Green living can create some tensions between the choices that are available to you.
Live lightly, own little, do everything the slow way and by hand, walk, handwash, grow your own veg, upcycle things, don’t own a car. Unless you’re very lucky, it’s hard to put this kind of light living together with a well paid job. Most of the people who do it manage by being self employed, and are low paid. It’s hard to sustain conventional employment without a car, in fact if you look at many job applications, you’ll be asked if you have one.
Buy organic, fair traded, buy local (often nigh on impossible for rural people without a car, most villages do not have farmer’s markets I have to say). Buy high quality food products that don’t have palm oil in them. Buy eco friendly washing powders, cosmetics, home cleaners and so forth. They cost far more than the regular versions. Veg from the farmer’s market is much more expensive than veg from the cheaper and nastier supermarkets. Milk is the same.
Of the available diets, vegetarianism is without a doubt the most affordable for someone on a low income. Good quality, responsibly sourced meat is really expensive. Good quality vegan proteins are also more costly, as are the products that don’t have dairy products as fillers. It’s surprising how many cheap things turn out to have whey powder and the like in them, once you start looking.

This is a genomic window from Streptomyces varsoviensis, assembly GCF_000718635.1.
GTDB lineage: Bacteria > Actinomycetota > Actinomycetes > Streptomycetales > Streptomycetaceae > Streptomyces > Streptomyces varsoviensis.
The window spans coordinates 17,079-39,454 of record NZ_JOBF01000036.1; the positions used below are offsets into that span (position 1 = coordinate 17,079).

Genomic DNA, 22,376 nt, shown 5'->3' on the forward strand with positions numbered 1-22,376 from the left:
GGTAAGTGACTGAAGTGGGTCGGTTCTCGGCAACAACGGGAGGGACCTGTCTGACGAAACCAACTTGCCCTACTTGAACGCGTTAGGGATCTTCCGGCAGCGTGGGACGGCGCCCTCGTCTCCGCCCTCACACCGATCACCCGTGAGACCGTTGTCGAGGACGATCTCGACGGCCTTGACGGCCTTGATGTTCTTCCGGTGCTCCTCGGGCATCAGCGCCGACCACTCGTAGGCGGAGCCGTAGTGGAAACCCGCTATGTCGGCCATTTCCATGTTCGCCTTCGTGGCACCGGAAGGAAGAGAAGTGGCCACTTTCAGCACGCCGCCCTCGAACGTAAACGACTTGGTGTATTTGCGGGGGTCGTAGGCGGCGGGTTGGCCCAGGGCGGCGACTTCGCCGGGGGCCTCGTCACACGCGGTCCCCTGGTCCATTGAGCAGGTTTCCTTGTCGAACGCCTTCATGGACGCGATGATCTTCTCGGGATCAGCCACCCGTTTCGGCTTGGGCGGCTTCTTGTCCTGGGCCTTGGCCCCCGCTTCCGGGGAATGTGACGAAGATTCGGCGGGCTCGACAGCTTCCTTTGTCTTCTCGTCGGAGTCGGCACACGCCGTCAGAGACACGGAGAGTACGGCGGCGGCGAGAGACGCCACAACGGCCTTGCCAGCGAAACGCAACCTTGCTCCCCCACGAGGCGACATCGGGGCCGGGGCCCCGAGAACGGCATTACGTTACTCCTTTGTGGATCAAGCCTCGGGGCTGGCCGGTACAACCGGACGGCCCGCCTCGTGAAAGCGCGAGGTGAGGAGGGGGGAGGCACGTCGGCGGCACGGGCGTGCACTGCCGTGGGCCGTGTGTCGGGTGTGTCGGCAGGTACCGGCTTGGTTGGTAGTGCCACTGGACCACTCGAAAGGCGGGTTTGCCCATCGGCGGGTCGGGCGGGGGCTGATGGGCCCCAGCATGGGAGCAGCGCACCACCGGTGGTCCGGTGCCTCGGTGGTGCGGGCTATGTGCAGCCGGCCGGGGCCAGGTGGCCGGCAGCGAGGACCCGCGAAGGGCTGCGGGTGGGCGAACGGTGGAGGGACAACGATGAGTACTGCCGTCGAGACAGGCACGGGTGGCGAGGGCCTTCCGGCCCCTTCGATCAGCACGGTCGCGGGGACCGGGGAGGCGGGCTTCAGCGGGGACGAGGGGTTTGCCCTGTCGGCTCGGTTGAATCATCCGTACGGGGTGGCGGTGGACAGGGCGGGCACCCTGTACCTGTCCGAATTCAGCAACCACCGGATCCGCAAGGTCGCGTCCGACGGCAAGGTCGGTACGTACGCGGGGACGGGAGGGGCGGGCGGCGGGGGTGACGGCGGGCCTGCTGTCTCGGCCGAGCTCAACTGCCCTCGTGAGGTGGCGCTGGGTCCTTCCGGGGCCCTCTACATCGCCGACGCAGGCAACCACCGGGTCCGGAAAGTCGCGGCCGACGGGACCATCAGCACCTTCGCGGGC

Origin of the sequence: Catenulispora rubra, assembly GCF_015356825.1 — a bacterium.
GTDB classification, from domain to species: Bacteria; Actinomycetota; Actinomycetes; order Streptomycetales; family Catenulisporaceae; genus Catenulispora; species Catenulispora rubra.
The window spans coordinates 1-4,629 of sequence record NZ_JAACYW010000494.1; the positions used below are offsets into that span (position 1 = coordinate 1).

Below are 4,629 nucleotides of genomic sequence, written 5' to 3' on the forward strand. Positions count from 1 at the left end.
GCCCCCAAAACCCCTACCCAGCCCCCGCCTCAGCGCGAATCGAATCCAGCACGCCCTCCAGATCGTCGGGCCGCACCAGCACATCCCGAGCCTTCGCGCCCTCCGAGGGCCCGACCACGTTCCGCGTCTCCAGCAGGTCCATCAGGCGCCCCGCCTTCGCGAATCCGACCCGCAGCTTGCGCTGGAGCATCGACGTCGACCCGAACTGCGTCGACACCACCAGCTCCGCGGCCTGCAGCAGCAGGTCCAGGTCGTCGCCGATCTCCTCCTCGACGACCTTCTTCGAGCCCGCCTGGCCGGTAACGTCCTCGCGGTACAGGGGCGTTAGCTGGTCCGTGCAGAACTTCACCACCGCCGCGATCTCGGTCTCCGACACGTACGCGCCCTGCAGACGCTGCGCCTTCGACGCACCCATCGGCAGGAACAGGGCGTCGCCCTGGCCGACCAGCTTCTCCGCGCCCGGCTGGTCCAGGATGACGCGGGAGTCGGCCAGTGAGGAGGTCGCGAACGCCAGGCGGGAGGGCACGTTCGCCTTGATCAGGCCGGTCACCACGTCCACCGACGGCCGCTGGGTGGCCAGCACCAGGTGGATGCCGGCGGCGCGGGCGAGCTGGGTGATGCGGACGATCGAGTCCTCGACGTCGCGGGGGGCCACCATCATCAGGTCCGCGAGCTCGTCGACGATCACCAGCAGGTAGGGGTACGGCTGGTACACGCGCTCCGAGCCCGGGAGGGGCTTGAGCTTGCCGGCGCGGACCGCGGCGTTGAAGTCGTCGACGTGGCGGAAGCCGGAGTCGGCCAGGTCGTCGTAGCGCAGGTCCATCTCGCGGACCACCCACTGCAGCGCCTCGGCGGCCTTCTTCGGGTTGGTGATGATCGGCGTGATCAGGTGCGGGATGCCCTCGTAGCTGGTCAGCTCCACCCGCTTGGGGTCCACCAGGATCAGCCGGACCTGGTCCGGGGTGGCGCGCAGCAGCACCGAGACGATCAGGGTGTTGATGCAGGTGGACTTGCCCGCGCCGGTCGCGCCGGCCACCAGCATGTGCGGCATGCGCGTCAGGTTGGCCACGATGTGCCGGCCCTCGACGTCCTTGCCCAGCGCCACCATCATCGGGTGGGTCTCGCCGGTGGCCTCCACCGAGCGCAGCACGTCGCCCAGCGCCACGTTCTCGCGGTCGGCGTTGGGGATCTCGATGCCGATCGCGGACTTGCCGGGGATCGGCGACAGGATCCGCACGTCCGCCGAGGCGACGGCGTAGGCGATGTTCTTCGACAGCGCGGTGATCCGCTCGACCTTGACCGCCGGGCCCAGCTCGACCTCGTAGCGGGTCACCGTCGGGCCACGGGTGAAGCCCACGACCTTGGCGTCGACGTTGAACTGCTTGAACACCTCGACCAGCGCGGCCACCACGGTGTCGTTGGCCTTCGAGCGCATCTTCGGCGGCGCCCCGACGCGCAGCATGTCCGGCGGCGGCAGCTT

So, here’s a conundrum. I don’t have a fridge, because I think that’s a greener choice. I don’t buy cows’ milk unless I have guests (I am vegetarian). I would like to keep my use of dairy minimal anyway. So, I can have low cost UHT cow milk at less than a pound a litre, it will keep until I open it and be good for a day or so in the cool box once opened. I can do the same with low cost soya milk, but in both cases, I’ve got no chance in warm weather of keeping the milk for more than a day once open, and I don’t reliably use that much so there’s a high risk of unacceptable food waste.
For a couple of pounds, I could buy a tin of dried milk powder (cow) and make it up with water at need. For about five times the price I could buy a smaller amount of dried soy or coconut milk.
So we have a situation where the person with the high powered job, driving a car, and actively participating in the capitalism mainstream probably can afford seitan, dried coconut milk, ethical cosmetics, green cleaners, and all the other things that go into having an apparently responsible, vegan shopping basket. The person who lives lightly and close to the earth and who is trying hard not to participate too much in consumerist culture, probably doesn’t earn enough to shop this way.
Is one choice better than the other? Are ethical consumer choices sometimes just window dressing for otherwise largely unsustainable lifestyle choices? Is the farmer’s market really that good an idea if you have to drive twenty miles to get to it? I don’t have any answers, just the sense that if we want something sustainable, it has to be possible to both live lightly and source ethically, and if we’ve got to choose between the two, we’re collectively getting it wrong.